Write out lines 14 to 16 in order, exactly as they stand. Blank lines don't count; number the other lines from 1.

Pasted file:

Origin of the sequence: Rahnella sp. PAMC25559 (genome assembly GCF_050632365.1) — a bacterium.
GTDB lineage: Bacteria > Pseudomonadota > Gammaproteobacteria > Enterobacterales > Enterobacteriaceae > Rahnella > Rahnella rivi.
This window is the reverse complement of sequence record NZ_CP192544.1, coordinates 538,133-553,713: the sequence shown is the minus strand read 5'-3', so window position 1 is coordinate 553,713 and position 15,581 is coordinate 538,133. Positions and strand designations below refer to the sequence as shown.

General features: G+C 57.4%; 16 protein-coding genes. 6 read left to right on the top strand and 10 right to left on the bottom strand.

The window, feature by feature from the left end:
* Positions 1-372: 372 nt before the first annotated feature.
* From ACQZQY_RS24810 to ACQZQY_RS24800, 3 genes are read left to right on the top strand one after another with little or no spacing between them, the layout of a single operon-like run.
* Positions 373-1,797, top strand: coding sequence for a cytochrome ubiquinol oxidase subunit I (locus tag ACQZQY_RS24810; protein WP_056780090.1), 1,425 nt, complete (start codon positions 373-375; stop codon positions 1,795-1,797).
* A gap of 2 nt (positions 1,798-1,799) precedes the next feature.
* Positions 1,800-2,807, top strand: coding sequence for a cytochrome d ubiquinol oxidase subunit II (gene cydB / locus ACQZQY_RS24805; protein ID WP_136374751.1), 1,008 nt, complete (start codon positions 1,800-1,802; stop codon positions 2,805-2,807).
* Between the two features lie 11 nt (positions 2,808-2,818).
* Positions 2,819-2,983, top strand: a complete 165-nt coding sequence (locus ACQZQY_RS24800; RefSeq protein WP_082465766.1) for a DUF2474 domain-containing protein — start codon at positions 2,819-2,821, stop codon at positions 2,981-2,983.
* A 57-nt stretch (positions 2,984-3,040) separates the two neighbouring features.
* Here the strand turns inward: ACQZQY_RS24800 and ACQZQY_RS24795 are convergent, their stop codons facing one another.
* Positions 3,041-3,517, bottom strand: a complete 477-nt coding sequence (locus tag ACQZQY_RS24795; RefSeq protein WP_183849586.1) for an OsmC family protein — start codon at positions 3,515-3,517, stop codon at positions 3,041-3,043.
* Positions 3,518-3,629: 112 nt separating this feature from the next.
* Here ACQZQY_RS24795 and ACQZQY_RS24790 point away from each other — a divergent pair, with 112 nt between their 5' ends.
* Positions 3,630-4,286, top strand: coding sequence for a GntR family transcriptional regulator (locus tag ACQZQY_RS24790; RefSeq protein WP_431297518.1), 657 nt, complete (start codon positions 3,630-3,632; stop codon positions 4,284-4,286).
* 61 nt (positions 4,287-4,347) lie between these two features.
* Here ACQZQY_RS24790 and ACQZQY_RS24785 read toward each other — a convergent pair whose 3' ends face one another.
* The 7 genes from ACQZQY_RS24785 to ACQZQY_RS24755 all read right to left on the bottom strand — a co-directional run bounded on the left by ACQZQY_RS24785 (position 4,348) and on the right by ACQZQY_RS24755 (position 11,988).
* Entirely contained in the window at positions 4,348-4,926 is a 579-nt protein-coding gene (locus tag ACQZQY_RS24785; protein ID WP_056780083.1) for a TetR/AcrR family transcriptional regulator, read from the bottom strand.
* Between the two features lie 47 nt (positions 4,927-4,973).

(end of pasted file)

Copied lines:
* Here the strand turns inward: ACQZQY_RS24800 and ACQZQY_RS24795 are convergent, their stop codons facing one another.
* Positions 3,041-3,517, bottom strand: a complete 477-nt coding sequence (locus tag ACQZQY_RS24795; RefSeq protein WP_183849586.1) for an OsmC family protein — start codon at positions 3,515-3,517, stop codon at positions 3,041-3,043.
* Positions 3,518-3,629: 112 nt separating this feature from the next.